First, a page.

Soprano Leontyne Price was nothing short of spectacular Wednesday night at the Kennedy Center. Her ample voice was keenly tuned, giving the adoring standing-room-only crowd real reason to shriek with delight. While other singers may fade, Price seems to get more majestic with time.

The concert opened typically enough with works by Handel. Sung with a full-bodied, resonant tone, these baroque selections were merely warmups for a grand collection of songs and arias.

Five works of Joseph Marx encapsulated Price's best and most characteristic features -- the sweeping melismata, the dark and hollow low notes, the clearly focused upper registers and, perhaps most of all, her ability to turn short phrases into high drama.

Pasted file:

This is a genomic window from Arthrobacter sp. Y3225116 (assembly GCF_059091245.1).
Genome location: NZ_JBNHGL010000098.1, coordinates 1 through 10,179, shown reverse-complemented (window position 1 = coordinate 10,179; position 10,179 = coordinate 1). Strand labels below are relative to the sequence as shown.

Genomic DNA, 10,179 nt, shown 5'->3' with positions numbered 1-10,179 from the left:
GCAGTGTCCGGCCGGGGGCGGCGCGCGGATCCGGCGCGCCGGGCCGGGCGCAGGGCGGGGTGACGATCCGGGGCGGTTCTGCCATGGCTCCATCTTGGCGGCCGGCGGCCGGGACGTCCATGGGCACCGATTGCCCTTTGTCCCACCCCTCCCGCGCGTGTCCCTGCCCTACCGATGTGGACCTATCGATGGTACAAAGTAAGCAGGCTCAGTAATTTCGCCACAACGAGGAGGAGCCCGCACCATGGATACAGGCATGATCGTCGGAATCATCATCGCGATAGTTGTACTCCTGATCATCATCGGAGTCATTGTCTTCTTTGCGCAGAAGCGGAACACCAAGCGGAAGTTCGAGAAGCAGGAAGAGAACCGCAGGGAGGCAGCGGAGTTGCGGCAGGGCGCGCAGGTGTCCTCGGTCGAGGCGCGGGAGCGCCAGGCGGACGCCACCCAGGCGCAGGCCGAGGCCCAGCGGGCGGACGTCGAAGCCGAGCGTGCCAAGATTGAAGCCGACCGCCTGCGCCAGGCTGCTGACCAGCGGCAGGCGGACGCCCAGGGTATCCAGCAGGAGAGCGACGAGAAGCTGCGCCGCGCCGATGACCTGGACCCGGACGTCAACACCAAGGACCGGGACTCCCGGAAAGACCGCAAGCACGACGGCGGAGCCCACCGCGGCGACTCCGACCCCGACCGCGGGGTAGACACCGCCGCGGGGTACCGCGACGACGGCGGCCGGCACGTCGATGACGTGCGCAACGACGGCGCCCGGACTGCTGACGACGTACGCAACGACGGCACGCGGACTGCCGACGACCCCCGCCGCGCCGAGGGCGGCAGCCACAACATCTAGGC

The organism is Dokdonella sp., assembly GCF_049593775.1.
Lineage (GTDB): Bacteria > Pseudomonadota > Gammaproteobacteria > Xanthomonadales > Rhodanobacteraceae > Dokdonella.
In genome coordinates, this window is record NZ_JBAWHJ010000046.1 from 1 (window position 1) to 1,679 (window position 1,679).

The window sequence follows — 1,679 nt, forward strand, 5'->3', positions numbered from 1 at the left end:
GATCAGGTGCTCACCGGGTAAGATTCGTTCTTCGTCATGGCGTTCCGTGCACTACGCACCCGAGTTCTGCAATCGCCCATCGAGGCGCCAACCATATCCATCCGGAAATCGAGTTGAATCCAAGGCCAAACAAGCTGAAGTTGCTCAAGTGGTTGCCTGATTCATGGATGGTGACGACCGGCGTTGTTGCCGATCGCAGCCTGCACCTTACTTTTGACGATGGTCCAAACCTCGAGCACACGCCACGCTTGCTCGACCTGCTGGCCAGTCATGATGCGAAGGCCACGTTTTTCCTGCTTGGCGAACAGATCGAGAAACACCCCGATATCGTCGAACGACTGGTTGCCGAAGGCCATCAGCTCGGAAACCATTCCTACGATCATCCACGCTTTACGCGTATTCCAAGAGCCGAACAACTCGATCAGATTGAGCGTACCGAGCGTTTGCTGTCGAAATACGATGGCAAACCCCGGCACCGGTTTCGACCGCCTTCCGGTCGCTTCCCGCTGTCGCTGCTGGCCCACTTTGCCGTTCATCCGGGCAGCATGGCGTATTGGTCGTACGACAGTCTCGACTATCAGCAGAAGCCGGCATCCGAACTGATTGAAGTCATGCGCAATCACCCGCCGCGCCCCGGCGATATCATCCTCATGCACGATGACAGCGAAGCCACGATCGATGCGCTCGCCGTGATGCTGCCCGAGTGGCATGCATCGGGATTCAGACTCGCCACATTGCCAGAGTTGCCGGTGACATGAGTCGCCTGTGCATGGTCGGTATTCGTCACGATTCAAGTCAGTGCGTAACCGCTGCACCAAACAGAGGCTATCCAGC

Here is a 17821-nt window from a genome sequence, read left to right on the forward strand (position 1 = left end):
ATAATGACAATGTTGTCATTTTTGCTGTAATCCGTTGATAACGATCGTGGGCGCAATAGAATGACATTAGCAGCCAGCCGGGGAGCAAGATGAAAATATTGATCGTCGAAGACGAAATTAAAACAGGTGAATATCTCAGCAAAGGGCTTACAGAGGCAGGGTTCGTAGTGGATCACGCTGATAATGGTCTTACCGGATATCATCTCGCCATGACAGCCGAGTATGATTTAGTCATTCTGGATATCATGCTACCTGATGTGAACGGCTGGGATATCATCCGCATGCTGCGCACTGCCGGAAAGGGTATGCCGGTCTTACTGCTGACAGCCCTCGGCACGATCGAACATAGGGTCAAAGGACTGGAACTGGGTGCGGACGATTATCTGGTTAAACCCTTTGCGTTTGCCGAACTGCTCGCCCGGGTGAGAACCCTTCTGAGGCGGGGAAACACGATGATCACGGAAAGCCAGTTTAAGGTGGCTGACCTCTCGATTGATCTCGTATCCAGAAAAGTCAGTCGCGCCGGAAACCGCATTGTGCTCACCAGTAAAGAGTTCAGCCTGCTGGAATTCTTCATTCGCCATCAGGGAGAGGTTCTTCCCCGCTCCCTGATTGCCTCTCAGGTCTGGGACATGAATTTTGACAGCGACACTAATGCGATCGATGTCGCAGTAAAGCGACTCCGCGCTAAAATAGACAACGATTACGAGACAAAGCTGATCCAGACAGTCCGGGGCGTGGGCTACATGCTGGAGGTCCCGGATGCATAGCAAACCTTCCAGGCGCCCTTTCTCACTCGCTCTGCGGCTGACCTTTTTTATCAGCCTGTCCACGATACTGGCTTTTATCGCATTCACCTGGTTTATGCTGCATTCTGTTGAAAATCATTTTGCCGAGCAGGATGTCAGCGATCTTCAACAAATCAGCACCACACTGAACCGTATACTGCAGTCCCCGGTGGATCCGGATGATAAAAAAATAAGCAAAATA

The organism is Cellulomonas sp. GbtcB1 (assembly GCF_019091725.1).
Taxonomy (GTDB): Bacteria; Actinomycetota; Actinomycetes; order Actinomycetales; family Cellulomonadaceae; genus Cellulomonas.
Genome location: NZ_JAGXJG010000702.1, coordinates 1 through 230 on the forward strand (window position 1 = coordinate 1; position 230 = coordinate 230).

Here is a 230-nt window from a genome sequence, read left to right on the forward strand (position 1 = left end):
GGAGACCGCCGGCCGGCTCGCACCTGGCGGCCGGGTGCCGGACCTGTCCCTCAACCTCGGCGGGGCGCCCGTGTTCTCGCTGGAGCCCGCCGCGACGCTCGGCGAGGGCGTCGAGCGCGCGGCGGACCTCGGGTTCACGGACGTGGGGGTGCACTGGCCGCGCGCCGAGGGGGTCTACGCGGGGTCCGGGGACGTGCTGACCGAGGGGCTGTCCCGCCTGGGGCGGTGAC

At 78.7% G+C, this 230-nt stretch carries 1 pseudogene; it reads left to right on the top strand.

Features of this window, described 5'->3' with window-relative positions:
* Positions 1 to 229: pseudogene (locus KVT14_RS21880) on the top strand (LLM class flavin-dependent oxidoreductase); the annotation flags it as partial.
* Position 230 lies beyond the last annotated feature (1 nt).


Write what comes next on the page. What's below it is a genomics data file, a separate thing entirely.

Two Puccini arias -- "Vissi d'arte" from "Tosca" and "La Canzone di Doretta" from "La Rondine" -- might well have been saved for encores at other Price recitals, but Wednesday night she offered one on either side of intermission, tearing the house down with each.

A French sampler was impressive for Price's colors and handsome modulations. Henri Duparc's fine "Ele'gie" was sensitively accented, restrained and perfectly judged for dynamic impact. Works by Alfred Bachelet, Gabriel Dupont and Alexandre Georges were equally supple. Samuel Barber's cycle "Despite and Still" was powerfully expressive and penetrating. Longtime accompanist David Garvey offered excellent support throughout the evening.